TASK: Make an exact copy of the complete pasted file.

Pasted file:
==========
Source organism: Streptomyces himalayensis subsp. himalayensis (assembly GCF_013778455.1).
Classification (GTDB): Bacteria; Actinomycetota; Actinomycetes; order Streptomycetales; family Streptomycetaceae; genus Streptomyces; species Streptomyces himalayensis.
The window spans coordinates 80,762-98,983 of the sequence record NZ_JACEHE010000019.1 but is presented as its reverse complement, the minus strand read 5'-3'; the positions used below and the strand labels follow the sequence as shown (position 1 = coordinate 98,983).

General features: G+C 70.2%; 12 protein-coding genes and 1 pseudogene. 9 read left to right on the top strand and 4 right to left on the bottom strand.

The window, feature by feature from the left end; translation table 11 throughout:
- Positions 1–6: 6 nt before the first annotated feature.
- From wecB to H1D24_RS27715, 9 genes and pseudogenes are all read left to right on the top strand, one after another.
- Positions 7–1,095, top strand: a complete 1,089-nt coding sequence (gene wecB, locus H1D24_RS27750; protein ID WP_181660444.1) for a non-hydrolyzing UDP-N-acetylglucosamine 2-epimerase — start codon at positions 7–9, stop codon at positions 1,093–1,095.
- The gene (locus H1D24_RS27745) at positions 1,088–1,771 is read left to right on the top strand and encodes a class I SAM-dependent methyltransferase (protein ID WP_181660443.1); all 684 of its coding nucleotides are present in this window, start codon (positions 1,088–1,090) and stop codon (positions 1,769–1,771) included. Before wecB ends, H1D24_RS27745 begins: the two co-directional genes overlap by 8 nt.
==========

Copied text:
Source organism: Streptomyces himalayensis subsp. himalayensis (assembly GCF_013778455.1).
Classification (GTDB): Bacteria; Actinomycetota; Actinomycetes; order Streptomycetales; family Streptomycetaceae; genus Streptomyces; species Streptomyces himalayensis.
The window spans coordinates 80,762-98,983 of the sequence record NZ_JACEHE010000019.1 but is presented as its reverse complement, the minus strand read 5'-3'; the positions used below and the strand labels follow the sequence as shown (position 1 = coordinate 98,983).

General features: G+C 70.2%; 12 protein-coding genes and 1 pseudogene. 9 read left to right on the top strand and 4 right to left on the bottom strand.

The window, feature by feature from the left end; translation table 11 throughout:
- Positions 1–6: 6 nt before the first annotated feature.
- From wecB to H1D24_RS27715, 9 genes and pseudogenes are all read left to right on the top strand, one after another.
- Positions 7–1,095, top strand: a complete 1,089-nt coding sequence (gene wecB, locus H1D24_RS27750; protein ID WP_181660444.1) for a non-hydrolyzing UDP-N-acetylglucosamine 2-epimerase — start codon at positions 7–9, stop codon at positions 1,093–1,095.
- The gene (locus H1D24_RS27745) at positions 1,088–1,771 is read left to right on the top strand and encodes a class I SAM-dependent methyltransferase (protein ID WP_181660443.1); all 684 of its coding nucleotides are present in this window, start codon (positions 1,088–1,090) and stop codon (positions 1,769–1,771) included. Before wecB ends, H1D24_RS27745 begins: the two co-directional genes overlap by 8 nt.